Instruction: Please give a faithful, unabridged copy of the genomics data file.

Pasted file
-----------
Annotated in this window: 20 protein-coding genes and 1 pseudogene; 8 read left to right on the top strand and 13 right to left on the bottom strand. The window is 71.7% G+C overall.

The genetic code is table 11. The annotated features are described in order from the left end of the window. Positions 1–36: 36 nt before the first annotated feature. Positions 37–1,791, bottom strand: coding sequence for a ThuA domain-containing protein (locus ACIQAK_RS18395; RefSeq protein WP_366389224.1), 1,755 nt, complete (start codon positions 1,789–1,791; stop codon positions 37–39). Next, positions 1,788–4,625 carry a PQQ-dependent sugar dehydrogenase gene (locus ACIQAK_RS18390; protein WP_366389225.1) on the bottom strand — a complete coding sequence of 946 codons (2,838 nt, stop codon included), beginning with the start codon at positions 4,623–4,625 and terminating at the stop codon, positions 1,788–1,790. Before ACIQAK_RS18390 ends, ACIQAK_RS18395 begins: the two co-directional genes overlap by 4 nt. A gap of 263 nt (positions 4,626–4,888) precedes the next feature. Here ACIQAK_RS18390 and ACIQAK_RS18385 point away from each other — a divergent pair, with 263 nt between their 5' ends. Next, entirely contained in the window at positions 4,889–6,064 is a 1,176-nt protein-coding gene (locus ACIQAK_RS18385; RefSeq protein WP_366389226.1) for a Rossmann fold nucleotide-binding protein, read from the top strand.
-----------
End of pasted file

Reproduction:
Annotated in this window: 20 protein-coding genes and 1 pseudogene; 8 read left to right on the top strand and 13 right to left on the bottom strand. The window is 71.7% G+C overall.

The genetic code is table 11. The annotated features are described in order from the left end of the window. Positions 1–36: 36 nt before the first annotated feature. Positions 37–1,791, bottom strand: coding sequence for a ThuA domain-containing protein (locus ACIQAK_RS18395; RefSeq protein WP_366389224.1), 1,755 nt, complete (start codon positions 1,789–1,791; stop codon positions 37–39). Next, positions 1,788–4,625 carry a PQQ-dependent sugar dehydrogenase gene (locus ACIQAK_RS18390; protein WP_366389225.1) on the bottom strand — a complete coding sequence of 946 codons (2,838 nt, stop codon included), beginning with the start codon at positions 4,623–4,625 and terminating at the stop codon, positions 1,788–1,790. Before ACIQAK_RS18390 ends, ACIQAK_RS18395 begins: the two co-directional genes overlap by 4 nt. A gap of 263 nt (positions 4,626–4,888) precedes the next feature. Here ACIQAK_RS18390 and ACIQAK_RS18385 point away from each other — a divergent pair, with 263 nt between their 5' ends. Next, entirely contained in the window at positions 4,889–6,064 is a 1,176-nt protein-coding gene (locus ACIQAK_RS18385; RefSeq protein WP_366389226.1) for a Rossmann fold nucleotide-binding protein, read from the top strand.